Karen Sarita Ingram metro news editor Andy Rao staff liaison Katie Johnston video editor Jordan Rogers ad manager Steve Wolgast adviser

The Collegian welcomes your letters. We reserve the right to edit submitted letters for clarity, accuracy, space and relevance. A letter intended for publication should be no longer than 350 words and must refer to an article that appeared in the Collegian within the last 10 issues. It must include the author’s first and last name, year in school and major. If you are a graduate of K-State, the letter should include your year(s) of graduation and must include the city and state where you live. For a letter to be considered, it must include a phone number where you can be contacted. The number will not be published. Letters can be sent to Letters may be rejected if they contain abusive content, lack timeliness, contain vulgarity, profanity or falsehood, promote personal and commercial announcements, repeat comments of letters printed in other issues or contain attachments. The Collegian does not publish open letters, third-party letters or letters that have been sent to other publications or people.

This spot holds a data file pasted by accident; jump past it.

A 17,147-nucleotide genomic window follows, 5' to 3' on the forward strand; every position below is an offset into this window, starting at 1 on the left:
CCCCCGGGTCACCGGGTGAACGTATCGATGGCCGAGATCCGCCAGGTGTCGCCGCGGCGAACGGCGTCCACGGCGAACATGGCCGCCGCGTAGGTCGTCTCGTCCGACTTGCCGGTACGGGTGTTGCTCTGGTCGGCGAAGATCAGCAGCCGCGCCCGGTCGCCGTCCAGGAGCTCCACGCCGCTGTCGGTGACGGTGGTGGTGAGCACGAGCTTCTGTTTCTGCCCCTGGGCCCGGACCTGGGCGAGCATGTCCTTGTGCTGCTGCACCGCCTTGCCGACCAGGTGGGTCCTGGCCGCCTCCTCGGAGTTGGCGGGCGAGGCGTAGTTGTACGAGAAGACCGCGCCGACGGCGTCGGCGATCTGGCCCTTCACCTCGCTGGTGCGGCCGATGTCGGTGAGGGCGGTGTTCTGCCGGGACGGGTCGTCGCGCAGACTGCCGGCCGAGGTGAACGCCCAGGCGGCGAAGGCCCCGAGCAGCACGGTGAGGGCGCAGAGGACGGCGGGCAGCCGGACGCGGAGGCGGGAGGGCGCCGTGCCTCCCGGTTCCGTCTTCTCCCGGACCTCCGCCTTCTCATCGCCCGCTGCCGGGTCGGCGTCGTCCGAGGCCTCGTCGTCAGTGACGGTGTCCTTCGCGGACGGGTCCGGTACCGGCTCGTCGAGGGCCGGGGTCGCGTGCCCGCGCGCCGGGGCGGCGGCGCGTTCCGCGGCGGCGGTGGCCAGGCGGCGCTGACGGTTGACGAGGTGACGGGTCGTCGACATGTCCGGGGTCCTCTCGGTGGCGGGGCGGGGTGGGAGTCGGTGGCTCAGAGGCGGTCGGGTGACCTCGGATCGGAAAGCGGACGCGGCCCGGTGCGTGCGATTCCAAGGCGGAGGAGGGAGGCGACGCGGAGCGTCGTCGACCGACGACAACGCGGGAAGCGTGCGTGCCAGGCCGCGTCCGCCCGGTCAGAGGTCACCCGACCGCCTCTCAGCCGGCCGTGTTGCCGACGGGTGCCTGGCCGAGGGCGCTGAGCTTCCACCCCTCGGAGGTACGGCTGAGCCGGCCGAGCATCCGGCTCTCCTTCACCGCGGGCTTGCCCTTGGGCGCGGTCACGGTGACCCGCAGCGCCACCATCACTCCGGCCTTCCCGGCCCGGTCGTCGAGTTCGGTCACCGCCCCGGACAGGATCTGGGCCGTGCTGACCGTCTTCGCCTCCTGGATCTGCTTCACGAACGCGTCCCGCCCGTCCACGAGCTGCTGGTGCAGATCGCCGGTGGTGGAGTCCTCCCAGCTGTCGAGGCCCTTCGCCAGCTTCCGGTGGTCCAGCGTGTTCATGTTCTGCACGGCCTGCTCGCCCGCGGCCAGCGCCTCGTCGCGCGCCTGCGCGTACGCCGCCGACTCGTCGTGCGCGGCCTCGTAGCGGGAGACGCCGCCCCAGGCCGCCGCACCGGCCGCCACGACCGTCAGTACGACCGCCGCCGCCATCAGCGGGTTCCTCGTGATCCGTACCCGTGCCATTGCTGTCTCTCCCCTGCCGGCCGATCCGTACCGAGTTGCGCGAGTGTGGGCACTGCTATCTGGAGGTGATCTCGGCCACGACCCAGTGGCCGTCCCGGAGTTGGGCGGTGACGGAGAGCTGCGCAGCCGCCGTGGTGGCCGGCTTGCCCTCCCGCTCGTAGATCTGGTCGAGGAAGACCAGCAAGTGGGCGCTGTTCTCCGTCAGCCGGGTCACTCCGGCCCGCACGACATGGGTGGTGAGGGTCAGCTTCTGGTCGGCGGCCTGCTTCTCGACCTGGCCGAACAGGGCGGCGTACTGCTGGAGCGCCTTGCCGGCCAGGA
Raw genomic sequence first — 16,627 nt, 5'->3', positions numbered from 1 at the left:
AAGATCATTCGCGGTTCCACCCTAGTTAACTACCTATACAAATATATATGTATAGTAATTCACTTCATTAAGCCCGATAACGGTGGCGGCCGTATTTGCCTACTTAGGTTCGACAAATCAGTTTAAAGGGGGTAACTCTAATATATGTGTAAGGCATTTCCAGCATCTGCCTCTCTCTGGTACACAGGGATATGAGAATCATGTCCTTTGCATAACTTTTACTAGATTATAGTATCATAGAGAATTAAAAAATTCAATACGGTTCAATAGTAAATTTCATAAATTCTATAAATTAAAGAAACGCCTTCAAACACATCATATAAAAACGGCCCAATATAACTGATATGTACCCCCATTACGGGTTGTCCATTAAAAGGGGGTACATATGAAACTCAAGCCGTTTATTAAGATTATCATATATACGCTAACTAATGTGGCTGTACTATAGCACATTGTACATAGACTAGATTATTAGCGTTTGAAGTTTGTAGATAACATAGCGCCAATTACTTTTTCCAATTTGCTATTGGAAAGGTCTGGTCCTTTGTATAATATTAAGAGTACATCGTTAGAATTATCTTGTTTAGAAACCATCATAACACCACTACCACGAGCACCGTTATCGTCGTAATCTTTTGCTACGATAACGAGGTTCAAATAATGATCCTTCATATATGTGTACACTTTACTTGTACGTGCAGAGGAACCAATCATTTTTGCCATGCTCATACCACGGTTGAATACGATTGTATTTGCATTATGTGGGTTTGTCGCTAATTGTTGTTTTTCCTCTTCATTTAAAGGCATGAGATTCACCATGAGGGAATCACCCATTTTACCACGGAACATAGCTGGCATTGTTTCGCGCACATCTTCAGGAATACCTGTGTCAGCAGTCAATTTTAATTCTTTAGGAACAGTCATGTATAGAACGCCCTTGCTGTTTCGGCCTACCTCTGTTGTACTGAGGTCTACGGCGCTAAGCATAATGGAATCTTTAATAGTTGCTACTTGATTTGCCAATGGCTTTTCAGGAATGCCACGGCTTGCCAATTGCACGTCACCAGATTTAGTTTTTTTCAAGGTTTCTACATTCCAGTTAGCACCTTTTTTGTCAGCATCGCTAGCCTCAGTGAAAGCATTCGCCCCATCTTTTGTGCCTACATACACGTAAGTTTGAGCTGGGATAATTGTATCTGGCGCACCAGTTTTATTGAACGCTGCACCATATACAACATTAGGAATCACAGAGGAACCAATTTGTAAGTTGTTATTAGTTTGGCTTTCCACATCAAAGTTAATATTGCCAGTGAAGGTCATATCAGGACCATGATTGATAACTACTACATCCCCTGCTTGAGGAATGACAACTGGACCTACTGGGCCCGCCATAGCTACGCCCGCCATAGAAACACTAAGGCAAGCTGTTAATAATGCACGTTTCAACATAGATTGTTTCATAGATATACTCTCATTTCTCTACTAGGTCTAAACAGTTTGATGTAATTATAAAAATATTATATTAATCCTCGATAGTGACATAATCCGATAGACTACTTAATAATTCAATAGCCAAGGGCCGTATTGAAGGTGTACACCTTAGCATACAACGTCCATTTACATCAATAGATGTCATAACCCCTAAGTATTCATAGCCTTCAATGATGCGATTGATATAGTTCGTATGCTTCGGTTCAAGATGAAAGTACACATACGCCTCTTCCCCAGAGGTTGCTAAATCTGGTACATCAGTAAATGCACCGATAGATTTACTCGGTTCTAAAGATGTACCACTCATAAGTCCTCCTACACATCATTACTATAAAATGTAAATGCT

CORRECTIONS If you see something that should be corrected or clarified, call managing editor Jena Sauber at 785-532-6556 or email The Collegian, a student newspaper at Kansas State University, is published by Collegian Media Group. It is published weekdays during the school year and on Wednesdays during the summer. Periodical postage is paid at Manhattan, KS. POSTMASTER: Send address changes to Kedzie 103, Manhattan, KS 66506-7167. First copy free, additional copies 25 cents. [USPS 291 020] © Collegian Media Group, 2014 All weather information courtesy of the National Weather Service. For up-to-date forecasts, visit

For the Win | By Parker Wilhelm

e Weekly Planner Tuesday, April 22 Earth Day recycling demonstrations Bosco Student Plaza, K-State Student Union 1 p.m. Baseball: K-State vs. CSU Bakersfield: Tointon Family Stadium 6:30 p.m. Mother of Trayvon Martin to Speak Ballroom, K-State Student Union 7 p.m.

Wednesday, April 23 State of the College of Agriculture Address Town Hall, Leadership Studies Building 3-4 p.m. Bullied: A Student, a School and a Case that made History Room 127, Leadership Studies Building 5-6:30 p.m.

University Ensemble: K-State Orchestra McCain Auditorium 7:30 p.m. S.H.A.P.E. presents: Sex Ed Boot Camp’s Dr. Joni Frater and Esther Lastique Forum Hall, K-State Student Union 9 p.m.

Second Annual Personhood and Dementia Conference K-State Alumni Center 9-11 a.m. Americans with Disabilities (ADA) Training Room 226 K-State Student Union 9-11 a.m. Personhood & Dementia K-State Alumni Center 9 a.m. to 3 p.m.